Exchanges have been forced to self-regulate, although they are likely to be stripped of their tax benefits. The government’s biggest move to date has been the imposition of a blanket ban on initial coin offerings (ICOs). The ban has divided the nation – many politicians and fintech business leaders have accused Seoul of sparking an “exodus” of South Korean startups to Singapore.
Others, however, say they are happy steps have been taken to nix bogus ICO issuers in the wake of the high-profile CoalCoin scam.
Crytpocurrencies were once the talk of the town everywhere in Seoul. But even though most of the government’s regulation plans have been aborted, the crash was very real, and killed off the general public’s mania for all things crypto-currency related. Although exchanges are still in the black, their earnings are way down on last year.
So could Bitcoin mania ever make a comeback in South Korea?
Blockchain and cryptocurrency consultant Mira Kim told Cryptonews.com that although the general public’s interest seems to have waned somewhat, certain influential figures are starting to develop a keen interest.
“I have definitely noticed a drop in general interest,” says Kim. “However, while middle-class and first-time investors are cooling their jets, more discerning investors are making bigger investments now the market has dipped. Brokers and people with diverse financial portfolios are making inquiries – and some are making not insignificant purchases.”
Indeed, a South Korean property tycoon who spoke to Cryptonews.com on condition of anonymity said she had recently made a Bitcoin “investment” worth “thousands of US dollars” as part of an attempt to diversify her holdings.
KB Financial Group’s Korean Wealth Report, published recently, makes for enlightening reading in this regard. Even though some wealthier South Koreans are still expressing skepticism about cryptocurrencies, citizens with financial assets worth over USD 4.5 million are twice as likely to have cryptocurrency holdings than those with less capital, and are statistically twice as likely to re-invest than less affluent South Koreans.
Glass Half Full?
Meanwhile, in Japan, cryptocurrency consultant Takahashi Sato, a resident of Yokohama, told Cryptonews.com that it would take a “leap of faith” for the general public to regain its pre-Coincheck hack thirst for crypto trading.
Sato said, “It’s been so infuriating for crypto enthusiasts like me. Exchanges and blockchain companies were on the very cusp of public acceptance. They had hired some of Japan’s biggest stars to feature in their advertising campaigns, and big-name celebs were openly talking about which tokens to invest in on TV shows and social media. Then, all of a sudden, cryptocurrency became a dirty word: something associated with crime, deception and fraud. It was a crushing blow. The industry wants to get back to the pre-Coincheck hack days somehow, to build up public trust again, but it won’t be easy.”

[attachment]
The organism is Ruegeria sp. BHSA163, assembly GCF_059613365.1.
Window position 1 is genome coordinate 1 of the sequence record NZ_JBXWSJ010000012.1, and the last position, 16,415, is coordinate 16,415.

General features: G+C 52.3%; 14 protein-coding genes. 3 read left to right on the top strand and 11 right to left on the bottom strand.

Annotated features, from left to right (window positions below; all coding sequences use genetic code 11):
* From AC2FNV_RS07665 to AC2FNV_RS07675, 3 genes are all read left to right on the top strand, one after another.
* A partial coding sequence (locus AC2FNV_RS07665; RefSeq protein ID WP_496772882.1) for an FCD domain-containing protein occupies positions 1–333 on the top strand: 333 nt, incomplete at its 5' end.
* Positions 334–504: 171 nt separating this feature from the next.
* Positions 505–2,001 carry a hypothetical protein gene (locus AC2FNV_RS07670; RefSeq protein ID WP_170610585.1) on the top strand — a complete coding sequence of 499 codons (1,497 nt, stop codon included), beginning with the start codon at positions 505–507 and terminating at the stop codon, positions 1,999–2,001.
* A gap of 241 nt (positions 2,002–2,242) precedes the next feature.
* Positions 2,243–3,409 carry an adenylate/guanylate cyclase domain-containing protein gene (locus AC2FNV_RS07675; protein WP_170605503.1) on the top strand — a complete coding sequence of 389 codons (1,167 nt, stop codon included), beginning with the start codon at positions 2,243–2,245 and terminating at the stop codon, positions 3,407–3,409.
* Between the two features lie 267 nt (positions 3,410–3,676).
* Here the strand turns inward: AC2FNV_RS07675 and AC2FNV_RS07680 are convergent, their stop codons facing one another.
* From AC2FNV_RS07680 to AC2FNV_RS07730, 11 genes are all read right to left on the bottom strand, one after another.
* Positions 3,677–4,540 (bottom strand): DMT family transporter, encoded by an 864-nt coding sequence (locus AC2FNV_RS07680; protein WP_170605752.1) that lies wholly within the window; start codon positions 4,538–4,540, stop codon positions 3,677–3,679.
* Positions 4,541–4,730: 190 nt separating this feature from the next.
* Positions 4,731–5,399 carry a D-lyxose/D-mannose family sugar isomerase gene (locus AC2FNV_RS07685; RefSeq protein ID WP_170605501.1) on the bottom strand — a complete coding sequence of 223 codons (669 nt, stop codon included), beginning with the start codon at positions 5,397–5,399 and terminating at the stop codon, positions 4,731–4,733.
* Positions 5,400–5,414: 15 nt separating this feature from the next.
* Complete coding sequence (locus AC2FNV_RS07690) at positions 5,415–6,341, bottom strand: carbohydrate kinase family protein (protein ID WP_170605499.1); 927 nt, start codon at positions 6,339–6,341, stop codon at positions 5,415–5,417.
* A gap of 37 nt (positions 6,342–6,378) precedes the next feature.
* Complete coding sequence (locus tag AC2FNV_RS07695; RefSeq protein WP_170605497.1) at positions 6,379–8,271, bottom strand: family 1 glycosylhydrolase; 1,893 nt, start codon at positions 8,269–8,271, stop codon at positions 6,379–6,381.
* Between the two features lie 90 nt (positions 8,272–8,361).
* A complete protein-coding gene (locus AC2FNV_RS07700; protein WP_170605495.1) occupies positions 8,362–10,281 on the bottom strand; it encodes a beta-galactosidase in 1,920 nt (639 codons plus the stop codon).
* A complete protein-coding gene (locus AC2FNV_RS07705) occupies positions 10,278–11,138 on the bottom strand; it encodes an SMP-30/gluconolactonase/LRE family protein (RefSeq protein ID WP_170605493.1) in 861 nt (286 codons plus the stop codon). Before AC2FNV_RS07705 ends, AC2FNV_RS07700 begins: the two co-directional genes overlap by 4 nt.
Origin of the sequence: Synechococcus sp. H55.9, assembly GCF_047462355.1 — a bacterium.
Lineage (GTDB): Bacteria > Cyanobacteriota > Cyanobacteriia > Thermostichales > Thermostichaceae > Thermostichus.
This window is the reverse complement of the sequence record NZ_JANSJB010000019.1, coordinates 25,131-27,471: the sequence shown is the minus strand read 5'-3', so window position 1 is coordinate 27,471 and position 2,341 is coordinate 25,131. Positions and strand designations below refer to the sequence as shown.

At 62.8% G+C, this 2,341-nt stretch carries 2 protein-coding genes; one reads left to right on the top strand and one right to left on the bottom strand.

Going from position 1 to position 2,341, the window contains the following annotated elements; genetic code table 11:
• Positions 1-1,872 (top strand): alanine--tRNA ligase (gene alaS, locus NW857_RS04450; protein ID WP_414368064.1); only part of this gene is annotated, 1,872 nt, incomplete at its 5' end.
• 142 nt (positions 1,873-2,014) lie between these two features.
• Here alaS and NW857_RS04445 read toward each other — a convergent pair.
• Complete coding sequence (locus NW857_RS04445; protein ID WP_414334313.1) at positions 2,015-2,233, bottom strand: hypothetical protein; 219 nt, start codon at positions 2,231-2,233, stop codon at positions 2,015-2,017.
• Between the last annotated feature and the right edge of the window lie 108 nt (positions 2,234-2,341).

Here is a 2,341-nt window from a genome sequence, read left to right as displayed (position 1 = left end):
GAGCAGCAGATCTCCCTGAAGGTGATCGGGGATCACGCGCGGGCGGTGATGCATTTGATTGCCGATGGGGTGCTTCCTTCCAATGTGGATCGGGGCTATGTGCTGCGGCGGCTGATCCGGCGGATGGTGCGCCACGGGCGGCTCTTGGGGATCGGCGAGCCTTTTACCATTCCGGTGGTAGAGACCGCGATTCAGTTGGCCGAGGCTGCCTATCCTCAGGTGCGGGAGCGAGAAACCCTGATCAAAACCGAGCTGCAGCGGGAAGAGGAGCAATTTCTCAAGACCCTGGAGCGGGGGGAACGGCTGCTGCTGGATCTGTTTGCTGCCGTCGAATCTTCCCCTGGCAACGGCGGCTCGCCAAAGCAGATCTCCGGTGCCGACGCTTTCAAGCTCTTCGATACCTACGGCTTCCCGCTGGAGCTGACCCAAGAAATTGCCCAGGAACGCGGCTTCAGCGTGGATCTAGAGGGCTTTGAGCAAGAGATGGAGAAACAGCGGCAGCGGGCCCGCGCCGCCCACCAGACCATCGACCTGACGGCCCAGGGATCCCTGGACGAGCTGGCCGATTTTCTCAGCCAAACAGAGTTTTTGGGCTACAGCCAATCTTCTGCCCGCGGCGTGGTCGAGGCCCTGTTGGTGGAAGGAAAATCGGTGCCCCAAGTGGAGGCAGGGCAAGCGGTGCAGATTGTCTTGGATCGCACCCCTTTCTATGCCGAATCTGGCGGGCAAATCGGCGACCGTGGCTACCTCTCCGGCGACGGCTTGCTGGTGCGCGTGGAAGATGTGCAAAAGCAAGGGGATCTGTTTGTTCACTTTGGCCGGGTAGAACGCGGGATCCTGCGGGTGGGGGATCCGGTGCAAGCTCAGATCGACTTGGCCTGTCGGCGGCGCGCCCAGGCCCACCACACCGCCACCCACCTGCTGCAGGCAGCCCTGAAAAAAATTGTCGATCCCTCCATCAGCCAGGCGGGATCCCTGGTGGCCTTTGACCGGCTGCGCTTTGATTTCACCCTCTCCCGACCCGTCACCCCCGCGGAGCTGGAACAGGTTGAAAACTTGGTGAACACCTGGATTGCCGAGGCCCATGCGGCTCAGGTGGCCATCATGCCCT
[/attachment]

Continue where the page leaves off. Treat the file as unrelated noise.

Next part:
Hirotoshi Kamai, a 42-year-old office manager and cryptocurrency investor living in Osaka, expressed a note of cautious optimism. Kamai told Cryptonews.com:
“Is the glass half-empty, or is it half full? Tokens are cheap now, and exchanges are bending over backwards to accommodate investors, with lots of discounts and special offers. Cryptocurrencies have crashed before, but they have also recovered. A lot of people are keeping the faith – and the perceived success of the blockchain industry could help more first-time investors get involved.”
Relight the Fire
Travelling around South Korea and Japan at the start of the year would have filled any international cryptocurrency enthusiast with hope. Everywhere you went, you could hear ordinary, young Japanese and South Koreans on the bus, at work and in pubs talking about cryptocurrency and blockchain technology.
Those days appear to have gone now – with many considering them to have been no more than a flash in the pan.
But with Japanese exchanges now cautiously returning to high-profile celebrity endorsements as a marketing strategy, some are now hopeful that the spirit of January 2018 can return in some form, and help breathe new life into the flagging market.
Much will hinge on the government’s next move in both countries. Further regulations could slam the breaks on. But the youth’s interest in crypto still remains at least as strong in both nations as anywhere else, and the countries’ exchanges are among the biggest in the world.
So if Seoul and Tokyo decide to show even the faintest of signs of readiness to foster the market, the cryptocurrency scenes in both nations would likely respond in a heartbeat. These two communities – so alike but so different in so many ways – are now ready to catch fire again, waiting for a spark that only their governments can provide.